The controversial plan for the new Brooklyn Heights branch of the Brooklyn Public Library has hit a roadblock. The Brooklyn Borough Board has decided to postpone its planned vote on the project as it needs more time to review the proposal, the Brooklyn Daily Eagle reports. According to city regulations, the project cannot go forward without the majority approval of the Board.
The Brooklyn Borough Board is comprised of the Borough President, Eric Adams, all the City Council members representing parts of Brooklyn, and the chairs of the borough's community boards.
Previously Adams had aired some of grievances with the project, calling for the creation of affordable housing at the site of the project, and an elementary school.
Concurrent to the vote delay, a community group known as Love Brooklyn Libraries has filed a complaint with the Attorney General's office saying that the Brooklyn Public Library is hiding part of its budget to facilitate this sale, according to the Eagle.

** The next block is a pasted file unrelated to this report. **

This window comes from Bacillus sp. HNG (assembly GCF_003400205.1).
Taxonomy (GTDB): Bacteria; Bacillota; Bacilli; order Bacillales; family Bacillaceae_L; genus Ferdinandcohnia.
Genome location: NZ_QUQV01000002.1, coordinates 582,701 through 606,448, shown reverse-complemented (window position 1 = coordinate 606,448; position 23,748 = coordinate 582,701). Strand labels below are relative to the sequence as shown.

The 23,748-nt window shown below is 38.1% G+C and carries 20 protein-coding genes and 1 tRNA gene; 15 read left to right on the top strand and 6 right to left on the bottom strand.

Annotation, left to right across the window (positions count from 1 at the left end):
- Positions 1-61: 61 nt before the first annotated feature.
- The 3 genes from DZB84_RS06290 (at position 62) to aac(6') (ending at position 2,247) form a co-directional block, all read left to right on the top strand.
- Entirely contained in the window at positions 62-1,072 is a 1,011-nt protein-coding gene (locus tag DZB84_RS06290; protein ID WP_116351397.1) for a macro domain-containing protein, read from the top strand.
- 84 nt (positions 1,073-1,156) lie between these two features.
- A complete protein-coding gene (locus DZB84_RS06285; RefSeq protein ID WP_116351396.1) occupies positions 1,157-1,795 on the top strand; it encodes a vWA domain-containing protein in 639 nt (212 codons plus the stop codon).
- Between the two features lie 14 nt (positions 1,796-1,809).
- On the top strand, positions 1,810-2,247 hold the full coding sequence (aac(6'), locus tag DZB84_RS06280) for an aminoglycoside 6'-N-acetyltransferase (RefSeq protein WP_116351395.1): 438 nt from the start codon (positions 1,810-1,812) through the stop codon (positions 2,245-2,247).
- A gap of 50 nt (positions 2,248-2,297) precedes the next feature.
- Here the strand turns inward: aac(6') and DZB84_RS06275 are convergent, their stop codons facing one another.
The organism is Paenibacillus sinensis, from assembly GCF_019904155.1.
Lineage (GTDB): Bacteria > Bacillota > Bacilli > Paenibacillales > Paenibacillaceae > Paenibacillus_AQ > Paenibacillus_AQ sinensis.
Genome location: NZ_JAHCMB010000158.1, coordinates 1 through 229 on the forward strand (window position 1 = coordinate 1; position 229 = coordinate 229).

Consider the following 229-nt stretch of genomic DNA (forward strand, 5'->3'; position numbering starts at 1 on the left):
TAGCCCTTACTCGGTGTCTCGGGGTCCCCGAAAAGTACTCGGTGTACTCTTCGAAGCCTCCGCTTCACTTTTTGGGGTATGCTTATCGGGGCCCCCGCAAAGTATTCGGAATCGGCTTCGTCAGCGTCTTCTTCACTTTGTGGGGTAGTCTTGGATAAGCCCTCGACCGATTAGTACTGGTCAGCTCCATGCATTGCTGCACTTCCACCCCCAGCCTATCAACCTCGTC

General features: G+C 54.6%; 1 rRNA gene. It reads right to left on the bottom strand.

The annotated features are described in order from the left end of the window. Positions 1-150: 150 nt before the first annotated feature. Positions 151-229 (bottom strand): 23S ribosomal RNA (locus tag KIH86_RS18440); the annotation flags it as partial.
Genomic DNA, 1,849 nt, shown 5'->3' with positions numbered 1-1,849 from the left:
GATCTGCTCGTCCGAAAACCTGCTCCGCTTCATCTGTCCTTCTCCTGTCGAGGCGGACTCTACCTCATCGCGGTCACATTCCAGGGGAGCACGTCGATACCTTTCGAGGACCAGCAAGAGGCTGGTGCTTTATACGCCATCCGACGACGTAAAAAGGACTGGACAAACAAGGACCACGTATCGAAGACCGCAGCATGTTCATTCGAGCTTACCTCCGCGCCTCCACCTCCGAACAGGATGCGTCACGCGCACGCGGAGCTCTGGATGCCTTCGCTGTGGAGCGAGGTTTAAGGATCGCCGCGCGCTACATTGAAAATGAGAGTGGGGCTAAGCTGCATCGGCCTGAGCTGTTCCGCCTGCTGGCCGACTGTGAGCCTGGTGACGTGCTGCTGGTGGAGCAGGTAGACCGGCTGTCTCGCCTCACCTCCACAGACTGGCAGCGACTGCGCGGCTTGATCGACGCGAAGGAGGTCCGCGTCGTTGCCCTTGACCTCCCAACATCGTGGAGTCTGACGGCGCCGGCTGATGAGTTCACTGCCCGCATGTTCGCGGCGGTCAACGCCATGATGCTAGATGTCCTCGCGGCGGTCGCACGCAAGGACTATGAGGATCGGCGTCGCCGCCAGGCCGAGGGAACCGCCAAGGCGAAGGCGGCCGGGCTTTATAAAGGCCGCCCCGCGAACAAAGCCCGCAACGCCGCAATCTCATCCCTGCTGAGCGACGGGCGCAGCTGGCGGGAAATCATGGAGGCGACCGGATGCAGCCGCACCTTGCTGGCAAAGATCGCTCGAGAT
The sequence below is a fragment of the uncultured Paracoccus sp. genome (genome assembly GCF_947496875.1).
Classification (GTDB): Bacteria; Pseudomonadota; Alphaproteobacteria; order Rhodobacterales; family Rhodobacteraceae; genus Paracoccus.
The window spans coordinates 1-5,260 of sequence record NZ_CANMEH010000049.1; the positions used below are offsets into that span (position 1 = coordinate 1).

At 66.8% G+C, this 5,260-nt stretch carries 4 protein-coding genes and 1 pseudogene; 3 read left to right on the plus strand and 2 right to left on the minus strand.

The city is hoping to sell the library to Hudson Companies for $52 million. Hudson then plans to build a 36-story tower with a new library at the base, and residences above. The proposal has already earned the approval of the City Council and the City Planning Commission. In the process, City Councilman Stephen Levin was also able to convince the developers to add in a STEM lab into the development, and a larger library than the original one. The new development is being designed by Marvel Architects.
For the Brooklyn Public Library, the sale will help alleviate the $300 million in capital needs.
UPDATE: A representative for the Library has informed Curbed that the vote was simply delayed, and that it will in fact take place in the coming weeks.
· Brooklyn Borough Board to delay Heights Library vote [Brooklyn Daily Eagle]
· All the Brooklyn Heights Library Coverage [Curbed]